Abani’s novel has all the titillating elements that make crime fiction captivating—murders, prostitution, torture, forbidden love, government conspiracies, and so on. These elements are blended with an artistic sleight of hand that only a seasoned literary craftsman can muster (Secret History is Abani’s 4th novel).  But what makes Abani’s novel so intensely gripping yet conceptually layered is the underlying metaphor of secrets. In Abani’s expert hands, the crime-fiction plot, driven by the secrecy of a violent crime, becomes a conceit for history itself.

As Sunil observes, “even in revelation,” Las Vegas is “obscured.” It’s “brightness was its own kind of night.” The cities we love the most are often those that, like Las Vegas, cast over our eyes a magical veil made of bright lights and big dreams. How do we get to the heart of a such a dissembling city? How do we unveil the darkness behind all that light? Abani’s novel offers us a way. It says to chase those nearly forgotten stories about the past that have become little more than “a confounding mix of hoaxes and urban legends”—stories about underground nuclear testing causing birth deformities, stories about desert ghost towns populated by this deformed humanity, stories about human bodies tortured and discarded in shallow graves during South Africa’s apartheid regime.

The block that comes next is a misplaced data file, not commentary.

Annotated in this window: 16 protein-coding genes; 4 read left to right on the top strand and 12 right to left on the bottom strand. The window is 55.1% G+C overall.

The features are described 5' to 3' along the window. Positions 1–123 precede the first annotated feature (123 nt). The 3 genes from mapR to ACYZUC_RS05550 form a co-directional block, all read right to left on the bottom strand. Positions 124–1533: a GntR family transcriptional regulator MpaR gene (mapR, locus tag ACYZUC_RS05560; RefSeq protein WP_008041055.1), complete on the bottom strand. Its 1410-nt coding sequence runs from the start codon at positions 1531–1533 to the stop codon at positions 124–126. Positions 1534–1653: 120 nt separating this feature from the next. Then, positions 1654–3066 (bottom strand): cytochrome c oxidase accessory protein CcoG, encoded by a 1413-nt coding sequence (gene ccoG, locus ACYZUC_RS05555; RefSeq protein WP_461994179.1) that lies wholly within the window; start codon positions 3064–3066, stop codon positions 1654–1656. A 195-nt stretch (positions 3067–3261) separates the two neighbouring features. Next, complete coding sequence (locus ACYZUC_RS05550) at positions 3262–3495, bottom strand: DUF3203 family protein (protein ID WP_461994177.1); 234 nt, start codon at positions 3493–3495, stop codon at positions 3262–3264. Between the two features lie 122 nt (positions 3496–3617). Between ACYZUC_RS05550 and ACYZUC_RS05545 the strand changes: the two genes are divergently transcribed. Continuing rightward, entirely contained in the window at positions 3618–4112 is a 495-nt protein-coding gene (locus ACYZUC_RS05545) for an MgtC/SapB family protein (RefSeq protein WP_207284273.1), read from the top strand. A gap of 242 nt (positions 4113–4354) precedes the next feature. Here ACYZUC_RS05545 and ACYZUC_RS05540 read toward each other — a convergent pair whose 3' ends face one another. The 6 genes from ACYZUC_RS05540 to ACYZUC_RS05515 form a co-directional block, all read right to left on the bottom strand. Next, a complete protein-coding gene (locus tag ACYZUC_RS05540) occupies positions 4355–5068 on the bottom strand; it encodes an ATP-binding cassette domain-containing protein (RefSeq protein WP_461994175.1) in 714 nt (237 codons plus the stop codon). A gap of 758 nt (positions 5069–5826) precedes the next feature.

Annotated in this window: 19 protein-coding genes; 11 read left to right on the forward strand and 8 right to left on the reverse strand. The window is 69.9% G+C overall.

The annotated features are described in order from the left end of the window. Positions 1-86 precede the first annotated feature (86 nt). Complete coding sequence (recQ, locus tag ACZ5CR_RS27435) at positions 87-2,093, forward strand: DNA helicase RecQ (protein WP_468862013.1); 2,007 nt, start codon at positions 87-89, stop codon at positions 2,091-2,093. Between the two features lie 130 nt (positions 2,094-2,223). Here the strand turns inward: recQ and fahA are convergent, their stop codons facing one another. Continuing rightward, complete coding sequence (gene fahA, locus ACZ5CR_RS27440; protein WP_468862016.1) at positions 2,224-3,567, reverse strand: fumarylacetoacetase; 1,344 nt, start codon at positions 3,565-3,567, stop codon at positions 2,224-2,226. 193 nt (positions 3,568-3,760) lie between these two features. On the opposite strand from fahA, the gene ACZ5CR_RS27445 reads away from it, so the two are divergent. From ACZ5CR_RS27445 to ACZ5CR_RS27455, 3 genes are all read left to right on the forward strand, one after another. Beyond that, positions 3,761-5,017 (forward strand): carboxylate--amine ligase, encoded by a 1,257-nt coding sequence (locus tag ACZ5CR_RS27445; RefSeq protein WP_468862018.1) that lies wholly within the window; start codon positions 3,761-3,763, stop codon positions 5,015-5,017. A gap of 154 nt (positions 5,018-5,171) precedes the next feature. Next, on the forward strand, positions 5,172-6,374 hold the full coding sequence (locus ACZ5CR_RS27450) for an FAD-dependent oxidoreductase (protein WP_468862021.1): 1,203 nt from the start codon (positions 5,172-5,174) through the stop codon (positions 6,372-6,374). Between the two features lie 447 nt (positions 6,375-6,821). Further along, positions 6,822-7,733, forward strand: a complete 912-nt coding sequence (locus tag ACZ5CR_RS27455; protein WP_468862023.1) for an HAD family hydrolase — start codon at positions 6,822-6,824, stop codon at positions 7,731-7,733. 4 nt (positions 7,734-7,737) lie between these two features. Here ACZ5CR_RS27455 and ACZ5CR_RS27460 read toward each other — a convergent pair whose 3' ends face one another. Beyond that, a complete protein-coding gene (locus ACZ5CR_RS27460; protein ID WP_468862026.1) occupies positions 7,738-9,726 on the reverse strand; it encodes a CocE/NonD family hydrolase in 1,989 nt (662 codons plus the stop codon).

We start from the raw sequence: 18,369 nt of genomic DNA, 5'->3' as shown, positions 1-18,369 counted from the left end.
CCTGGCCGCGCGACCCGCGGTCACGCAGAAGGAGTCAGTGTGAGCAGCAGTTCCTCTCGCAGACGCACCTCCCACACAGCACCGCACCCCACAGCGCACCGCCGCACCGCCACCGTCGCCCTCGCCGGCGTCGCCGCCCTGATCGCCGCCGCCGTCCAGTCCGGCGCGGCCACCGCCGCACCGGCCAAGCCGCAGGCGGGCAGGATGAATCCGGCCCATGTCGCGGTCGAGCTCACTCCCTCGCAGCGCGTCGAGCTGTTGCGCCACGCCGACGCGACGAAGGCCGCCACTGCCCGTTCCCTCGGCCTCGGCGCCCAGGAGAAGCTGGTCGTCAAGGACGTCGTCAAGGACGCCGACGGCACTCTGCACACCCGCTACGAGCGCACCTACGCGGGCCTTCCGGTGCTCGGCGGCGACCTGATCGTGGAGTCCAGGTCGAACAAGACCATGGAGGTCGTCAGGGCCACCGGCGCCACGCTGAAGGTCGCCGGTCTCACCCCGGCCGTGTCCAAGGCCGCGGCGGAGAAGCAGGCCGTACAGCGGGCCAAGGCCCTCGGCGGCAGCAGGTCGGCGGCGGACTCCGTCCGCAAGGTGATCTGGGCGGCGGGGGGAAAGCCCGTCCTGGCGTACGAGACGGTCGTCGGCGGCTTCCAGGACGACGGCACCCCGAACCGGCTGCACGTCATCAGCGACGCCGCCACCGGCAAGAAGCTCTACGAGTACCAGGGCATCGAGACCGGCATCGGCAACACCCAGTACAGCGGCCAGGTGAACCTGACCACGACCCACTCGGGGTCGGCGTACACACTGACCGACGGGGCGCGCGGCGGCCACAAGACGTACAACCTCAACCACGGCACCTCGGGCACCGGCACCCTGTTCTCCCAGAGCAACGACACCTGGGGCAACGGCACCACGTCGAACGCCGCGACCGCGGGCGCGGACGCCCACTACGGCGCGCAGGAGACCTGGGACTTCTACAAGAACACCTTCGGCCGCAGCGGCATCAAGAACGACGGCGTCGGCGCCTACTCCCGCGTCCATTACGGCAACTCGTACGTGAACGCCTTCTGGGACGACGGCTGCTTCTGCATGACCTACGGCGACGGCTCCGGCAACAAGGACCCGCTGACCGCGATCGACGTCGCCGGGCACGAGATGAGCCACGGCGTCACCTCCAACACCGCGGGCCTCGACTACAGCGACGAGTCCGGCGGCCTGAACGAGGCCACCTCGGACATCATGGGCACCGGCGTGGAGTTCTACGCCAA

Abani’s novel seems to suggest that a true study of history—something that only the novelist can do— is divination. The truth about history does not reside in the hard, clear facts. These so-called outlandish narratives about the past of a city—every city has them—are divinatory beads on which we can “read the mind of the landscape, uncover its intentions and motives, and recalibrates is secret histories.” Abani’s novel is simultaneously a heart-pounding thriller and a brilliant thesis on history.